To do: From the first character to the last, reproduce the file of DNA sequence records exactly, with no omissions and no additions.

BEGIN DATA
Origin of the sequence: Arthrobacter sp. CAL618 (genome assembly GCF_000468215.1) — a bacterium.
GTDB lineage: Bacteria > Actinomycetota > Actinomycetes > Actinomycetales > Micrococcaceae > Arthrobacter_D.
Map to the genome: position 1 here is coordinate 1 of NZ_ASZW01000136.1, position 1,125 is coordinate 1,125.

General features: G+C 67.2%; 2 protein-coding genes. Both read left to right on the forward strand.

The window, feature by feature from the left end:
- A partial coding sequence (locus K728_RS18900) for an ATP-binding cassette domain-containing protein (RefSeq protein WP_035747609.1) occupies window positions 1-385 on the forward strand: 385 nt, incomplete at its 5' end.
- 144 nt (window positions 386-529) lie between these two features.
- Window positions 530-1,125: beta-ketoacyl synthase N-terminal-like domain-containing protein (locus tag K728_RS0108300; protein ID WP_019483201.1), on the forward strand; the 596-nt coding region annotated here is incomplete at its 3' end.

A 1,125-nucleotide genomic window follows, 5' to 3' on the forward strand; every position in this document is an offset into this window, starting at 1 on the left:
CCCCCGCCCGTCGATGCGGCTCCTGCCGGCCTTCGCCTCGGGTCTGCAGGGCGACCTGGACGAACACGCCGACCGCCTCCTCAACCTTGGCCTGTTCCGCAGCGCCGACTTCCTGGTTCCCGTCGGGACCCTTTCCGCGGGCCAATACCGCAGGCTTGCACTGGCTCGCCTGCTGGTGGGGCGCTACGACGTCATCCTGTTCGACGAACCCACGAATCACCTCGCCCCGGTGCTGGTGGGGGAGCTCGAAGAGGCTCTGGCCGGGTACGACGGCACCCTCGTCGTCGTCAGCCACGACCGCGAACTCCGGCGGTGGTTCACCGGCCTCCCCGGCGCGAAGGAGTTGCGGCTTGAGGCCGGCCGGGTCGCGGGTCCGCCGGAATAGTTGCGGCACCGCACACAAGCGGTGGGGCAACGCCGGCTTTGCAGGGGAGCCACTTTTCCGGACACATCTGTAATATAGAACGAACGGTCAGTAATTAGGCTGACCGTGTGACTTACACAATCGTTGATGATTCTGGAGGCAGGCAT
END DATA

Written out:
Origin of the sequence: Arthrobacter sp. CAL618 (genome assembly GCF_000468215.1) — a bacterium.
GTDB lineage: Bacteria > Actinomycetota > Actinomycetes > Actinomycetales > Micrococcaceae > Arthrobacter_D.
Map to the genome: position 1 here is coordinate 1 of NZ_ASZW01000136.1, position 1,125 is coordinate 1,125.

General features: G+C 67.2%; 2 protein-coding genes. Both read left to right on the forward strand.

The window, feature by feature from the left end:
- A partial coding sequence (locus K728_RS18900) for an ATP-binding cassette domain-containing protein (RefSeq protein WP_035747609.1) occupies window positions 1-385 on the forward strand: 385 nt, incomplete at its 5' end.
- 144 nt (window positions 386-529) lie between these two features.
- Window positions 530-1,125: beta-ketoacyl synthase N-terminal-like domain-containing protein (locus tag K728_RS0108300; protein ID WP_019483201.1), on the forward strand; the 596-nt coding region annotated here is incomplete at its 3' end.

A 1,125-nucleotide genomic window follows, 5' to 3' on the forward strand; every position in this document is an offset into this window, starting at 1 on the left:
CCCCCGCCCGTCGATGCGGCTCCTGCCGGCCTTCGCCTCGGGTCTGCAGGGCGACCTGGACGAACACGCCGACCGCCTCCTCAACCTTGGCCTGTTCCGCAGCGCCGACTTCCTGGTTCCCGTCGGGACCCTTTCCGCGGGCCAATACCGCAGGCTTGCACTGGCTCGCCTGCTGGTGGGGCGCTACGACGTCATCCTGTTCGACGAACCCACGAATCACCTCGCCCCGGTGCTGGTGGGGGAGCTCGAAGAGGCTCTGGCCGGGTACGACGGCACCCTCGTCGTCGTCAGCCACGACCGCGAACTCCGGCGGTGGTTCACCGGCCTCCCCGGCGCGAAGGAGTTGCGGCTTGAGGCCGGCCGGGTCGCGGGTCCGCCGGAATAGTTGCGGCACCGCACACAAGCGGTGGGGCAACGCCGGCTTTGCAGGGGAGCCACTTTTCCGGACACATCTGTAATATAGAACGAACGGTCAGTAATTAGGCTGACCGTGTGACTTACACAATCGTTGATGATTCTGGAGGCAGGCAT